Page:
Melville Reviews Douglass (as told to Patrick Galloway)
I have been asked, by a young man currently engaged in a career as a university student, to offer my opinion of an autobiographical narrative written, with no little amount of skill given the author's educational background, by the abolitionist Frederick Douglass. I have overlooked the strangeness of the choice, both of myself as reviewer and Mr. Douglass's book as that to be reviewed respectively, seeing as how the student who has requested my views seems so genuinely enamored of both Mr. Douglass's narrative and my own rather perfunctory effort, Benito Cereno. The young man has issued further demands; he wishes that I limit my own opinions, or rather that I stick closer to the narrative voice used in the above-mentioned short story, thus providing a more focused comparison of the two pieces of writing, or, as my young friend calls them, "texts." In addition, I am to limit my ruminations to three subjects or "main points" as he says, and the enthusiastic, if somewhat officious fellow has even gone so far as to assign me three such points of his own choosing, asking that I insert my psyche into them like so much molten lead into a smelter's mold! (He has just informed me that I used the lead-in-smelter's mold imagery in describing the sea at the beginning of Benito Cereno-I had completely forgotten!) At any rate, and so as not to delay the actual review any longer, I should state that I shall be considering Mr. Douglass's writing style, his treatment of the subject of negroes, and the intention of design inherent in his writing, and all of these in contradistinction to my own style, substance, and intention, as put forth in Benito Cereno.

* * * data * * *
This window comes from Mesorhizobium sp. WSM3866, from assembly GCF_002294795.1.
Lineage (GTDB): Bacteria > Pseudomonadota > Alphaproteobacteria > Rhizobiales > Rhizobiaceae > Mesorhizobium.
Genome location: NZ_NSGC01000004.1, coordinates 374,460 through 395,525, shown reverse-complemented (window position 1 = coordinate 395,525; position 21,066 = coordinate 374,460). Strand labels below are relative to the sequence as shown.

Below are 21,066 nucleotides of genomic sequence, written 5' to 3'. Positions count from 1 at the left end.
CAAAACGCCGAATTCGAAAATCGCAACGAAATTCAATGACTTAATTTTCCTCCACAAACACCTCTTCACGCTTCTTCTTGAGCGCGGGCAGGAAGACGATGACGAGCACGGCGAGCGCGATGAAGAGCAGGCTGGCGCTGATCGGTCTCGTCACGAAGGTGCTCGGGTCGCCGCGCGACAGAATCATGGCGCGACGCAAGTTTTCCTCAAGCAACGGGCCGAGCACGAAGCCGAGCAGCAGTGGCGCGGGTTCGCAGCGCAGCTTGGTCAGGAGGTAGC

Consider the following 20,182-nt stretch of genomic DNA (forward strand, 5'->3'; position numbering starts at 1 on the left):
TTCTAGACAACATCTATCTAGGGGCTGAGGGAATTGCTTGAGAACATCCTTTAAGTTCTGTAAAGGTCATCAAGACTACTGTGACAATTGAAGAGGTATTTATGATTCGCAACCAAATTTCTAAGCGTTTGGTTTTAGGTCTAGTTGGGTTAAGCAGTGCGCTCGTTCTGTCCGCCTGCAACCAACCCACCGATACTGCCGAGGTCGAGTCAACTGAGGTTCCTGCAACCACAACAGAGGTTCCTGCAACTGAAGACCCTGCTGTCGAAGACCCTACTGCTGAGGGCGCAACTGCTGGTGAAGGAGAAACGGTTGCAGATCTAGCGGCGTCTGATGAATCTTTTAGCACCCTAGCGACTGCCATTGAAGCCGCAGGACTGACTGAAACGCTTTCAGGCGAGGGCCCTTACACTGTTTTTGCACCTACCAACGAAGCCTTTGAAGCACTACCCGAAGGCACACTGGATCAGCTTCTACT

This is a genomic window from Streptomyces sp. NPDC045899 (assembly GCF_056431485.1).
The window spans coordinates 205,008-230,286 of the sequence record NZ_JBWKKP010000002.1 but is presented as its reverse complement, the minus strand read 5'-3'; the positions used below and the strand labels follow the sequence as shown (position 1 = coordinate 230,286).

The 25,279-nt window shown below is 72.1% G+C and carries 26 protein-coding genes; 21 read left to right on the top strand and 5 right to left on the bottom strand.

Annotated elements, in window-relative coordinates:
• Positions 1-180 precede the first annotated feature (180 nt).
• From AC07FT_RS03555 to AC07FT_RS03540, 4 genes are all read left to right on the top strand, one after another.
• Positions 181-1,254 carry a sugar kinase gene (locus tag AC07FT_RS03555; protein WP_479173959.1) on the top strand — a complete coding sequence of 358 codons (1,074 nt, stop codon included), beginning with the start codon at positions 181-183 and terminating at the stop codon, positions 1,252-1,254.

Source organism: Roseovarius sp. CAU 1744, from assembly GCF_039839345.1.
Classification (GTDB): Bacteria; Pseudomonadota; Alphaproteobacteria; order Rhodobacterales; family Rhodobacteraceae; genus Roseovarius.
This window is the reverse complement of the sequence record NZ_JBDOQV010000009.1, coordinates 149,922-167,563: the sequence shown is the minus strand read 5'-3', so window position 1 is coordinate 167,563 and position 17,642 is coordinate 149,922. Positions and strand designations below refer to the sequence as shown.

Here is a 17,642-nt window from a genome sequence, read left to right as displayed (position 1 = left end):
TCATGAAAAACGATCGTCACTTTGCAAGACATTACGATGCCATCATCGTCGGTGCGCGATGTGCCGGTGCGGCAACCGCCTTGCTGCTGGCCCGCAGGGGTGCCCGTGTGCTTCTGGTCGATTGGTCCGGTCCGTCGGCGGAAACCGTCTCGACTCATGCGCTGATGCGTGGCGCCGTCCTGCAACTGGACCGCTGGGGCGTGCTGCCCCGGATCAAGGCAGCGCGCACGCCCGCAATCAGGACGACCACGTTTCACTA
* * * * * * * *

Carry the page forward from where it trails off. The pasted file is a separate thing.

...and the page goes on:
Regarding style, it must be made clear to the reader that by the time I wrote Benito Cereno I had been a professional writer for many years, and had ample opportunity to develop and experiment with various styles, all the while honing and contouring my technique. Mr. Douglass, however, and to his credit, wrote Narrative of the Life of an American Slave, his first book, while still in his twenties and it is, as I have expressed earlier in this monograph, quite an achievement in light of the fact that he had not the benefit of any kind of formal education . His style is forthright and direct, honest and compelling; mine is more guarded and ambiguous, owing, I suppose, to the fact that what I mean to convey is something more inward and subtle, the workings of the mind, the play of emotions and mental calculations, the study of which I am told incidentally has become a branch of medicine known as psychology. While Mr. Douglass, in his book, is concerned with communicating the crushing physical and mental conditions of slavery, my mission in Benito Cereno is to place the reader within the mind of the affable but somewhat thick Captain Delano of the Bachelor's Delight. To walk the rippled ridgeways of the human mind, one must walk on cat's paws, gently, gingerly, with subtlety of forethought. Not to belittle Mr. Douglass's achievement, but it does not take quite so much technique to describe running blood _______________